Douglass, C. & Morris, S.R. (2014). Student perspectives on self-directed learning. Journal of the scholarship of teaching and learning, 14(1), 13-25.
Douglass and Morris (2014) collected data from undergraduate, upperclassmen control groups. They sought to answer the following questions: “How do you direct your own learning and how can we best help in that effort?” The information gathered during this exploration helped me better understand a constructivist approach to educational theory. “According to the constructivist theory of learning, students build their own understanding of a subject through engaged activities, rather than passively accepting information presented to them” (Douglass & Morris, 2014). Intrinsic motivation to learn is more powerful than extrinsic motivators like grades. Intrinsic motivation is about satisfying personal goals. When the locus of control is far removed from the student, the student begins to lose intrinsic motivation. The authors identified strict assessment practices as one factor that reduces a student’s perception of autonomy in his or her learning goals. A constructivist approach is ideal for keeping students engaged in their own learning, however several barriers exist. Administration is forced to comply with certain performance measurable outcomes, which can minimize a student’s intrinsic motivation. Additionally, the way faculty designs curriculum and structures classes has a huge impact on a student’s motivation to learn.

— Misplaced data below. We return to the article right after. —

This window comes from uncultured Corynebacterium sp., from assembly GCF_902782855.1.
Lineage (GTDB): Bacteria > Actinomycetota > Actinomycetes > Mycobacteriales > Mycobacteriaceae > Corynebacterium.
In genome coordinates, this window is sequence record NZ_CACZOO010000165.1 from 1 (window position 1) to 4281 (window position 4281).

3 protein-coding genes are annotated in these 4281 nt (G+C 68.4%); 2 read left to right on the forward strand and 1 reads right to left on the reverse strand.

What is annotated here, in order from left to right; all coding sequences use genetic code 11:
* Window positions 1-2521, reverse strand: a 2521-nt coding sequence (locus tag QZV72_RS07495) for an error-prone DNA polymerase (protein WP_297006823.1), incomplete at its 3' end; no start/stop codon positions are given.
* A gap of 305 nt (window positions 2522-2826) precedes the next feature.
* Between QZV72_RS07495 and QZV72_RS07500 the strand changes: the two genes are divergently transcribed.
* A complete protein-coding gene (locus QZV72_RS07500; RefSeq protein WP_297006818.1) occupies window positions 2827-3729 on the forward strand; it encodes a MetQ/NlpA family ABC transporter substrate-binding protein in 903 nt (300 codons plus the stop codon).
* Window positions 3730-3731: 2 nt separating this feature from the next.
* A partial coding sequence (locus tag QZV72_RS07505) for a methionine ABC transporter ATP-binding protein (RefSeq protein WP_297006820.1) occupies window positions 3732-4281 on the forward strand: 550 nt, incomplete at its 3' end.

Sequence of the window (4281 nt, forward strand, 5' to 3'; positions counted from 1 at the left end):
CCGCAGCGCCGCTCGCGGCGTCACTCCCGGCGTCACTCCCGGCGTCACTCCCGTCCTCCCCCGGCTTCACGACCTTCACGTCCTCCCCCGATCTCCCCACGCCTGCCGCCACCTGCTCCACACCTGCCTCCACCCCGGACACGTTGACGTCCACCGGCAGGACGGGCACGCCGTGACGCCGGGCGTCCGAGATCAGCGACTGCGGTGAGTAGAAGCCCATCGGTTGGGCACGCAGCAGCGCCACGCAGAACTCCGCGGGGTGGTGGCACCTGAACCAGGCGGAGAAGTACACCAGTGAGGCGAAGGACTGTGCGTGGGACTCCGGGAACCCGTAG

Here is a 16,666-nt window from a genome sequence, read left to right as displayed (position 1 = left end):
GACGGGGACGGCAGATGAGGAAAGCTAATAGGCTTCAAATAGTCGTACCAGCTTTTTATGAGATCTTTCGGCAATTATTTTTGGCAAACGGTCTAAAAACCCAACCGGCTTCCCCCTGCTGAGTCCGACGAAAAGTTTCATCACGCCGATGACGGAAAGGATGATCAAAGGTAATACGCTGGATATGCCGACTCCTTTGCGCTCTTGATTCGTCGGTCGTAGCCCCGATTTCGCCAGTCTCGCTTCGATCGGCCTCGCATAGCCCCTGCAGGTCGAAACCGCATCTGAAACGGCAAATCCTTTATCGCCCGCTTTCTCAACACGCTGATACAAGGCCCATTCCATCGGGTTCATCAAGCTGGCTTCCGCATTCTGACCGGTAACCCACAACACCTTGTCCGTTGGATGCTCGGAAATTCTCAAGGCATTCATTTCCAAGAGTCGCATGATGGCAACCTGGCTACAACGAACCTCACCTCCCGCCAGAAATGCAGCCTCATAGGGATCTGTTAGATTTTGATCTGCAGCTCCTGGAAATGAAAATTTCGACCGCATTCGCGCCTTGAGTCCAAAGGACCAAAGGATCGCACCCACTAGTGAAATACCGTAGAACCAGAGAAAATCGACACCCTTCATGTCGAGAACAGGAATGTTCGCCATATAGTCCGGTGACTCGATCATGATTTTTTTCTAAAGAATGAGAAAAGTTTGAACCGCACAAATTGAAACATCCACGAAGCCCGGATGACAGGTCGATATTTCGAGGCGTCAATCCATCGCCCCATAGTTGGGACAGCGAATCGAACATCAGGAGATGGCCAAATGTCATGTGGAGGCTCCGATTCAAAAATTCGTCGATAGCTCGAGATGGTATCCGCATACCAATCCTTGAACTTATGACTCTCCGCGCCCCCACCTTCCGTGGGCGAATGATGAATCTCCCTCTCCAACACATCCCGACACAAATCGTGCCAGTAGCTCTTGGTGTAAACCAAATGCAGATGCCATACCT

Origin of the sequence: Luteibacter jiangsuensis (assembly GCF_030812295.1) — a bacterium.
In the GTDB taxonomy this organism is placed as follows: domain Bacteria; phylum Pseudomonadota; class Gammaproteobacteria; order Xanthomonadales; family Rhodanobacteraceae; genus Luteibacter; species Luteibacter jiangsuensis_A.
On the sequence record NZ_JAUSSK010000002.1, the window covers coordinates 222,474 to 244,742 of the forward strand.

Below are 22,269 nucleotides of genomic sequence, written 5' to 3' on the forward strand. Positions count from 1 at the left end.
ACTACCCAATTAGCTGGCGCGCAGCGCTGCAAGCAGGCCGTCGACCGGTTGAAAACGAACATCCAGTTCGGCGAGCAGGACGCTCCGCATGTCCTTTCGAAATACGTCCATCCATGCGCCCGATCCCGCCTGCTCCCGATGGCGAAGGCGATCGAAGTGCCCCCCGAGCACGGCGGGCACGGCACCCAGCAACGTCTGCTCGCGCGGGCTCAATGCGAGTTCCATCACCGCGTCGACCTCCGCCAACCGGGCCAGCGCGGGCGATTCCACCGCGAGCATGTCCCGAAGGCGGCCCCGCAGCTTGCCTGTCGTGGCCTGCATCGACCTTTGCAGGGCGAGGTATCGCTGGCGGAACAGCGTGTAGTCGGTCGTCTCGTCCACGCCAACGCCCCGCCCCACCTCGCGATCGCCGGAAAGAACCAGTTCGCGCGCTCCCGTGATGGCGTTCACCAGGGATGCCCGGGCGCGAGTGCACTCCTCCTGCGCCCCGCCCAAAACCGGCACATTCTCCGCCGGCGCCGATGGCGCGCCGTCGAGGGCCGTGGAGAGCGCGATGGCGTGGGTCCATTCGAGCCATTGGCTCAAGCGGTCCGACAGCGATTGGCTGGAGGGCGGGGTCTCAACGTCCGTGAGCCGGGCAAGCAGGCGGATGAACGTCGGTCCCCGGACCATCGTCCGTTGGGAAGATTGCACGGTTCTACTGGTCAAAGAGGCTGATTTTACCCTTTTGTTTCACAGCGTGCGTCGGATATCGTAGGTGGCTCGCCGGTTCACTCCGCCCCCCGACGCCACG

After reading this article, I felt I had a better grasp on constructivist educational theory. This was important for me because we discussed this theory so much in class and I wanted to fully understand the meaning of this approach. Self-directed learning was a buzzword I picked up during our workshops and though it seems fairly self-explanatory, there are many nuances that were necessary to realize before I could claim sufficient comprehension.